Go Back To Article List

Foreclosure Statistics 2010

Posted Monday, July 26, 2010

The first 6 months of 2010 saw over 1.9 million foreclosure proceedingsinitiated. This staggering amount accounts for an average of 1 in 411 homesreceiving notice. Some areas were much higher, while others reached a staggering1 in 78 receiving notice.

When the foreclosure market is this high it is bad for new home builders andexisting home sales. Foreclosures present good opportunity for investorsbecause they drive the prices low on the homes. Builders and other home ownersare required to drop their prices to compete with the flood of bad mortgagehomes.

Freddie Mac reported that in the second quarter, the amount of bad loansactually decreased. However, the full two quarter total is higher than expectedand larger than the figures for last year.

Senior economists at several major mortgage lending firms have stated that thetrend is bound to worsen as the end of the year approaches. Foreclosures areexpected to increase through the remainder of the year and sales are notexpected to increase. New legislation attached to the recent financialregulations bill signed into law by the Obama administration has many newmortgage related regulations. Banks and lending institutions will become evenstricter with lending policies in an effort to comply with new regulations.This will decrease the amount of sales.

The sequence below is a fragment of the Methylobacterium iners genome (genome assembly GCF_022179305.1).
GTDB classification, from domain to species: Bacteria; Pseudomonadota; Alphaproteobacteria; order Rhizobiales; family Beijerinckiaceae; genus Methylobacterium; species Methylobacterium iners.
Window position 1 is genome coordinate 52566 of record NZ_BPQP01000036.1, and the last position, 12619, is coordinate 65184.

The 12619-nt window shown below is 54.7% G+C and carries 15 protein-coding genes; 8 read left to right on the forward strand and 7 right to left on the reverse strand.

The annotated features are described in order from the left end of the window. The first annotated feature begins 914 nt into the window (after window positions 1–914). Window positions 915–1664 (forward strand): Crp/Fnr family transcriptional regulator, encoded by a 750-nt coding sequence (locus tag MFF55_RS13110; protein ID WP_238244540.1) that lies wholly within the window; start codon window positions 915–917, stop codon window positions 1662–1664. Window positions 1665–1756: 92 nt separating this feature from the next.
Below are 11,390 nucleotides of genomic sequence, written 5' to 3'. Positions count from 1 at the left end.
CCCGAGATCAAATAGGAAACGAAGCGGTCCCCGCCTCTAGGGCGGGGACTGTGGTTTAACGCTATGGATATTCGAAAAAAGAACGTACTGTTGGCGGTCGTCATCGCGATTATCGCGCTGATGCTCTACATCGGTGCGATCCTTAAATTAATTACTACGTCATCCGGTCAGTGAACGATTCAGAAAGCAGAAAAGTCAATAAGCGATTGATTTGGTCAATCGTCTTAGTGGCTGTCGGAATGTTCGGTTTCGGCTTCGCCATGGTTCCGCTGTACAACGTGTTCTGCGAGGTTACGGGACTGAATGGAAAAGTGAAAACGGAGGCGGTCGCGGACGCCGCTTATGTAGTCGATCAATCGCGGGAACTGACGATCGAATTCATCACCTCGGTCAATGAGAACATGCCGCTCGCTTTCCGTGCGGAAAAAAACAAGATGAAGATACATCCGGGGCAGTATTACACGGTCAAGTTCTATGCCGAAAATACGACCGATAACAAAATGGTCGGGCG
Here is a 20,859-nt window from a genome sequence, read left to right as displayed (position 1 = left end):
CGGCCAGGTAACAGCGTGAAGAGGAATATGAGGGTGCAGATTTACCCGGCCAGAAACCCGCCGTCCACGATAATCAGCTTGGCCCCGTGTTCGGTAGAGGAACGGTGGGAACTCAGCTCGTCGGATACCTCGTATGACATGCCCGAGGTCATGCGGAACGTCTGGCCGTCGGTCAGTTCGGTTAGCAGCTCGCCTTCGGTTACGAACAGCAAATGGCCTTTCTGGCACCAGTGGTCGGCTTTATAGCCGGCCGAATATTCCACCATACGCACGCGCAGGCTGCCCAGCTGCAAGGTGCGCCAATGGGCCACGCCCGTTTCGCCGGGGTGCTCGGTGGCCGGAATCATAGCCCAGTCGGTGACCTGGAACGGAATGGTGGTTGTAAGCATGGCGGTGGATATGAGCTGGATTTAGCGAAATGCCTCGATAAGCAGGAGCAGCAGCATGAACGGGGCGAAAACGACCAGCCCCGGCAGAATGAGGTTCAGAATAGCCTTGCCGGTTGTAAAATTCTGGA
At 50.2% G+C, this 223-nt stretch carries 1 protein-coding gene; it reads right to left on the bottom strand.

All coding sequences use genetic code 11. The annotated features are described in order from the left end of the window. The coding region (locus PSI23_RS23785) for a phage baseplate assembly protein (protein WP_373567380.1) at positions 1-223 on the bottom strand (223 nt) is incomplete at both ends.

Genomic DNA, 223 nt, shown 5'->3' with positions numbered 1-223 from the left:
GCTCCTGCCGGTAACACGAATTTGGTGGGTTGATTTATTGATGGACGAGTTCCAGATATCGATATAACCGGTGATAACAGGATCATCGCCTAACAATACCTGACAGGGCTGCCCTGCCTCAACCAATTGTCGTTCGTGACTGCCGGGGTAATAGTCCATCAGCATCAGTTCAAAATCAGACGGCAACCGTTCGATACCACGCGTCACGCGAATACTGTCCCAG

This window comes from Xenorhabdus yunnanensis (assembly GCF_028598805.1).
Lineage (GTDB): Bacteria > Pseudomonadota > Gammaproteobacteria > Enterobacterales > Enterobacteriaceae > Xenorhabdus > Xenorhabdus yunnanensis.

The last six months of the year are generally slow for sales anyways. Withschool starting and holidays approaching people are less likely to initiate amove.

Builders have found that the flood of foreclosure properties on the market isstifling their business. Many of the homes that have been foreclosed on arenearly new and people are able to purchase them far under market value. Thecompetition has closed many builders and created a large list of layoffs.

California, Arizona,Nevada, Floridaand Michigancontinue to have the highest foreclosure rates in the country. States that arenot battling high unemployment have lower foreclosure rates. Proof thatforeclosure and unemployment go hand in hand.